Presentation on theme: "Graffiti A controversial art form Start By Jane Mashburn."— Presentation transcript:
Graffiti A controversial art form Start By Jane Mashburn
So, whats this all about?? Art is very diverse in its mediums, styles, meanings, and content. It can be simple, it can be complex, and it can be very controversial. Graffiti is one such controversial art, although its status as art is under debate. Some call it an art form worthy of display in galleries and exhibitions, others call it merely vandalism. This module will walk you through the history, characteristics, uses, artists, and controversies involved with graffiti. It will then be up to you to answer the question for yourself: Is graffiti art, or is it vandalism? On the following page you will find 6 menu options (including a self-test), which will link you to the areas of your choice. When you are finished with a section, click the menu button to return back to the menu and choose another topic. Enjoy! Next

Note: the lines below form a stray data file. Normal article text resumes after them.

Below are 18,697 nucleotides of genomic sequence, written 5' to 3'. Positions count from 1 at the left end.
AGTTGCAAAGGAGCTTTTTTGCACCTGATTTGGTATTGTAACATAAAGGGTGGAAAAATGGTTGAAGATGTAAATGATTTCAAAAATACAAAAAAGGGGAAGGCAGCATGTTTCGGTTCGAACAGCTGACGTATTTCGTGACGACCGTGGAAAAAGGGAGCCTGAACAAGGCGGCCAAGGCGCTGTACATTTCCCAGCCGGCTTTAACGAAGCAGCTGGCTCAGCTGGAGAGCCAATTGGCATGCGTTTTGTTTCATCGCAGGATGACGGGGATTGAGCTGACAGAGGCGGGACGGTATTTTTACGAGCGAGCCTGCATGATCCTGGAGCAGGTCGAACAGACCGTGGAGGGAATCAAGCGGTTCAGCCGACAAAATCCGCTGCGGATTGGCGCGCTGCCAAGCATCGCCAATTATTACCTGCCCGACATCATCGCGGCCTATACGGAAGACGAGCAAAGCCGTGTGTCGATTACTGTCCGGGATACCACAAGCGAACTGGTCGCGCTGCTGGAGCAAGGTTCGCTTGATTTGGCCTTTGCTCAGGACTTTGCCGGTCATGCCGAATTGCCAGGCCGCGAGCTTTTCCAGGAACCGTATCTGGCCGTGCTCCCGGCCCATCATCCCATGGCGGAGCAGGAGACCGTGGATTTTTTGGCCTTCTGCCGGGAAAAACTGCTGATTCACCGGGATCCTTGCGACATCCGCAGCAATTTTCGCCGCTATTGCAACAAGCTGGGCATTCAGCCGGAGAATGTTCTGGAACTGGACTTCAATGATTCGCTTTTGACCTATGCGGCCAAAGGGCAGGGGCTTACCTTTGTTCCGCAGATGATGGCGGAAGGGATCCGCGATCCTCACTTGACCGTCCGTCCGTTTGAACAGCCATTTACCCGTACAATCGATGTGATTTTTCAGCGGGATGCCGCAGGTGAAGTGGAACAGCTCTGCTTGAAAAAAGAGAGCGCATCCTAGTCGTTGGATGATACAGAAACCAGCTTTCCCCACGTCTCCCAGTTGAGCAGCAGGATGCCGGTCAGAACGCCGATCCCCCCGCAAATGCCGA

History So… What is graffiti? Graffiti is the name for images or lettering scratched, scrawled, painted, or marked in any manner on property. It is any type of public markings that may appear in the forms of simple written words to elaborate wall paintings. Menu Next
Graffiti has existed since ancient times, with examples dating back to the ancient Greek and Roman empires. Early graffiti made from pigments can be found on cave walls, depicting animals and other aspects of daily life. Earliest Graffiti Previous Menu Next
Rome and Pompeii The term graffiti once referred to the inscriptions and figure drawings on the walls of ancient ruins, for example in the catacombs of Rome and Pompeii. Previous Menu Next